The Year’s Best Southern Cookbooks
In this beautifully photographed book, Atlanta chef Todd Richards shows that soul food is much more than country cooking. Richards uses classic Southern ingredients (tomatoes, collards, seafood) to completely redefine what most people think of as soul food—think: Collard Green Ramen and Blueberry-Sweet Tea-Brined Chicken.
Buy It: $24; amazon.com
Coconuts and Collards
Von Diaz’s debut cookbook is filled with must-try dishes, but it’s also an equally great read about growing up Latina in the South. Diaz and her family moved from Puerto Rico to Atlanta when she was young. Through moving stories and inventive recipes (okra cooked with sofrito, chicken with guava barbecue sauce), she marries the place she left behind with the place she grew to love.
Buy It: $18; amazon.com
Carla Hall’s Soul Food
Chef and co-host of The Chew Carla Hall has written several cookbooks, but this one is the most personal. Hall who grew up in Nashville, distanced herself from Southern cooking as her career began to take off. Wanting to reconnect with her roots and fully appreciate the art of African-American cooking, she embarked on a tour of the South, talking to famers, chefs, and home cooks about their shared food history. She documents this trip in the book, which covers a range of Southern soul food, as well as interviews with many of the people she met.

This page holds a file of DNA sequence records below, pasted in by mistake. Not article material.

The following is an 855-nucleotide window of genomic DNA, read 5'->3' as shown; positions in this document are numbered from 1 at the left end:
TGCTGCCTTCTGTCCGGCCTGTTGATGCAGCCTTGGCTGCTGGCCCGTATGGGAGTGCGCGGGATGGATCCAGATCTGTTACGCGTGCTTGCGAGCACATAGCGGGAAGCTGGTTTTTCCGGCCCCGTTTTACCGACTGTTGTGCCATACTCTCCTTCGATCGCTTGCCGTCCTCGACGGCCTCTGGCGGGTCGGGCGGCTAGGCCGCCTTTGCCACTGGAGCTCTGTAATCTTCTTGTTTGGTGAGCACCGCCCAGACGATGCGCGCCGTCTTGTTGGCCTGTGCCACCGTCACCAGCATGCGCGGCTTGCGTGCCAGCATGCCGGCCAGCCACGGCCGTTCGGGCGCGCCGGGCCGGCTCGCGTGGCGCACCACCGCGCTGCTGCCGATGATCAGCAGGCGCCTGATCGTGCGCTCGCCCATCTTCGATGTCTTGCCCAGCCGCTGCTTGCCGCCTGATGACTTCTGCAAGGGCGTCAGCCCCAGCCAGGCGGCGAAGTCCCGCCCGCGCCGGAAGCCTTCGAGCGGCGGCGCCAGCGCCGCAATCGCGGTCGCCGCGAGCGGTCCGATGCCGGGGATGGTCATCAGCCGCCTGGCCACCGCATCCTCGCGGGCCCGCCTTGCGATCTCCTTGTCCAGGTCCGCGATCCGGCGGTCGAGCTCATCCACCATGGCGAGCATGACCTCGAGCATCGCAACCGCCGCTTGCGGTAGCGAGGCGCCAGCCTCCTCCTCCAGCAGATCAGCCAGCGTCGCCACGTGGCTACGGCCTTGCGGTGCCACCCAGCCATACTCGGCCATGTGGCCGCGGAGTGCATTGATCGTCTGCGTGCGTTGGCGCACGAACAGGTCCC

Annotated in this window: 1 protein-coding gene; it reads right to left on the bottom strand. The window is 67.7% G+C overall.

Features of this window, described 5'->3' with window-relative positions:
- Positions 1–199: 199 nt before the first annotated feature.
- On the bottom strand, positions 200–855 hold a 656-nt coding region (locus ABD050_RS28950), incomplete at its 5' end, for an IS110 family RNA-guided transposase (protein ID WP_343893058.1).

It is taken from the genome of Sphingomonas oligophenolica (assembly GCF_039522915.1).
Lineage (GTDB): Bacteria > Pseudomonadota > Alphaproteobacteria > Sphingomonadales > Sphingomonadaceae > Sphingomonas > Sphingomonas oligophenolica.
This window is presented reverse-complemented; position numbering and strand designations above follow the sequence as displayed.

Buy It: $14, amazon.com
The Southern Living Party Cookbook
We teamed up with entertaining expert Elizabeth Heiskell to update one of our most popular cookbooks of all time. Whether you’re a new cook who is just learning how to throw a dinner party, or a lifelong entertainer, you’ll find plenty of fresh recipe and hosting inspiration in this helpful handbook. Packed with gorgeous photos and fun anecdotes from Heiskell, it deserves a spot on your bookshelf, right next to the original.
Buy It: $32; amazon.com
Turnip Greens & Tortillas
Chef Eddie Hernandez combines Mexican and Southern ingredients and cooking techniques to make wildly popular dishes at the popular Georgia restaurant chain Taqueria del Sol. Although both Mexican and Southern cooks have strong opinions about the “right” way to prepare classic dishes, Hernandez isn’t afraid to break the rules. In this book, you’ll find recipes for chicken-green chile potpies in puffed tortillas, peach salad with lime dressing, and Mex-American Black-Eyed Pea Salad.
Buy It: $20; amazon.com
Sweet Home Cafe Cookbook
Sweet Home Café is the acclaimed restaurant at Washington D.C.’s National Museum of African American History and Culture. Much like the museum itself, this cookbook shows how African Americans from all over the country shaped how we eat today. With more than 100 recipes (Sénégalaise Peanut Soup, Maryland Crab Cakes, Jamaican Grilled Jerk Chicken) and fascinating stories by culinary historian Jessica B. Harris, it will be appreciated by food and history lovers alike.
Buy It: $21; amazon.com
Chasing the Gator
Chef Isaac Toups comes from a long line of Cajuns, which informs his cooking at his celebrated restaurants Toups' Meatery and Toups South in New Orleans. His first cookbook does deep into Cajun country and takes the reader on a wild ride, with plenty of incredible food along the way, including dirty rice, boudin, and Louisiana Ditch Chicken. With help from food writer (and former Southern Living editor) Jennifer V. Cole, Toups’ voice—hilarious, opinionated, and a little salty — comes through loud and clear, making it a fun read.
Buy It: $22; amazon.com